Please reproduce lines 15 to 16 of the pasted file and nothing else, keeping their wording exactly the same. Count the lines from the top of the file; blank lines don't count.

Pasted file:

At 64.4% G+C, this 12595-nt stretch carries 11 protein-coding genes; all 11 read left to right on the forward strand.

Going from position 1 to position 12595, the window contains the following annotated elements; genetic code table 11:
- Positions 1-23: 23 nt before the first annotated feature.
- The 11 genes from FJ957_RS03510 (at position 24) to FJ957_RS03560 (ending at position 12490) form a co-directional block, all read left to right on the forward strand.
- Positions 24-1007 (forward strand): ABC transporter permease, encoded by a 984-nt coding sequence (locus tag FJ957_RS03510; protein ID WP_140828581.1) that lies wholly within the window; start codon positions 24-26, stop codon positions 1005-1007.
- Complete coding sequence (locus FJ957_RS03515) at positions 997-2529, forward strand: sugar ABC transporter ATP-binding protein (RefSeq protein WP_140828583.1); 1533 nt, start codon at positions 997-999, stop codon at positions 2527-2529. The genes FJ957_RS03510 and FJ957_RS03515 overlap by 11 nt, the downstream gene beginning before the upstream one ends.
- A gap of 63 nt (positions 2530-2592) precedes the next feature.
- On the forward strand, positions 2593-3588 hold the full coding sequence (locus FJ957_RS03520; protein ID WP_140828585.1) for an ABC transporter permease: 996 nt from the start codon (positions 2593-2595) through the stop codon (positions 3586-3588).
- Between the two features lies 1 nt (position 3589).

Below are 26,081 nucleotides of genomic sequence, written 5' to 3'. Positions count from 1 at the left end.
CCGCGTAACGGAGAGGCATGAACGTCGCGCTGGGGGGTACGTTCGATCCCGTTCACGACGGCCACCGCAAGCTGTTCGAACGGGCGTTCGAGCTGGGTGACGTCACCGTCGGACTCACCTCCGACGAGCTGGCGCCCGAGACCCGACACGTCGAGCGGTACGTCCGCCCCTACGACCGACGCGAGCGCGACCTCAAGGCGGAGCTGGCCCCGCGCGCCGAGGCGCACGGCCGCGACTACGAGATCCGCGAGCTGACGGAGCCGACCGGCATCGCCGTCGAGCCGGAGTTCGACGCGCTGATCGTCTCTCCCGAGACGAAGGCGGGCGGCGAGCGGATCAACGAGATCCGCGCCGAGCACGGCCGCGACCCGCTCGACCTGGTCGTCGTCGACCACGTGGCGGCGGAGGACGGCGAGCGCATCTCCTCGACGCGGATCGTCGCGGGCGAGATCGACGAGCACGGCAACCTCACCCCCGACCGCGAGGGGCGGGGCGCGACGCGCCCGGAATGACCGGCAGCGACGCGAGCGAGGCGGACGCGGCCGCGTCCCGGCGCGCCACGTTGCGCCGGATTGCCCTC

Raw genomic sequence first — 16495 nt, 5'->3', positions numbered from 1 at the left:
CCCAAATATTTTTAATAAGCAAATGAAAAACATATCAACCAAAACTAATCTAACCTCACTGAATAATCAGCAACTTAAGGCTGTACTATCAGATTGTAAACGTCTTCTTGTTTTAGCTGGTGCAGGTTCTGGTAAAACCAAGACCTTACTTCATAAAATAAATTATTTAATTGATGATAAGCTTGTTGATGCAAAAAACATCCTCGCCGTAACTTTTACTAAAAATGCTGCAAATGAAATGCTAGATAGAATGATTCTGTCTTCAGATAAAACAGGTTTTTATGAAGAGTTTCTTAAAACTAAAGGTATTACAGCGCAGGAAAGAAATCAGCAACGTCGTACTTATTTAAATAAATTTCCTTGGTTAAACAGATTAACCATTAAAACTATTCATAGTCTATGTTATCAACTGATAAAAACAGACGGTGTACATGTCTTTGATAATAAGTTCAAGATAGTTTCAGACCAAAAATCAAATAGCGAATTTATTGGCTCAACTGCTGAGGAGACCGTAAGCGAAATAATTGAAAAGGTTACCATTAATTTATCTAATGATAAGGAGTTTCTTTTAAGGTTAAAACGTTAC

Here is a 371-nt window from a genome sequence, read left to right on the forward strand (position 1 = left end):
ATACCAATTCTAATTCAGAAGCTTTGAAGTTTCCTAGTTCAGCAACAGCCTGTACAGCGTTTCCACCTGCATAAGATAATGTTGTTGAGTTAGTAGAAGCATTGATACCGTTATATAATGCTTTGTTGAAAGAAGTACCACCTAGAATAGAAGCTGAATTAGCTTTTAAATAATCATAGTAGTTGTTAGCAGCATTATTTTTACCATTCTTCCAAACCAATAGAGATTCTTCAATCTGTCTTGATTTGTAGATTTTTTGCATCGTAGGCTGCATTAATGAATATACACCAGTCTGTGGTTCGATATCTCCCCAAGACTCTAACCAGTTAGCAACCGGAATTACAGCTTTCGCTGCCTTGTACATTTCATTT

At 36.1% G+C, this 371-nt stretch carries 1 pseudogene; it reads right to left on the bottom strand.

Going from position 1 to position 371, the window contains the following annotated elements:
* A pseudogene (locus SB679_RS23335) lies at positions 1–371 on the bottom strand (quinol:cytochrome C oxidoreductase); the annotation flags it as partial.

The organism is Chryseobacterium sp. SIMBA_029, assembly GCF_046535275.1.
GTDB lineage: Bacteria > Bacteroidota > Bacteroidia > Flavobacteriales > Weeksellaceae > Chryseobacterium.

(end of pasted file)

ATACCAATTCTAATTCAGAAGCTTTGAAGTTTCCTAGTTCAGCAACAGCCTGTACAGCGTTTCCACCTGCATAAGATAATGTTGTTGAGTTAGTAGAAGCATTGATACCGTTATATAATGCTTTGTTGAAAGAAGTACCACCTAGAATAGAAGCTGAATTAGCTTTTAAATAATCATAGTAGTTGTTAGCAGCATTATTTTTACCATTCTTCCAAACCAATAGAGATTCTTCAATCTGTCTTGATTTGTAGATTTTTTGCATCGTAGGCTGCATTAATGAATATACACCAGTCTGTGGTTCGATATCTCCCCAAGACTCTAACCAGTTAGCAACCGGAATTACAGCTTTCGCTGCCTTGTACATTTCATTT

At 36.1% G+C, this 371-nt stretch carries 1 pseudogene; it reads right to left on the bottom strand.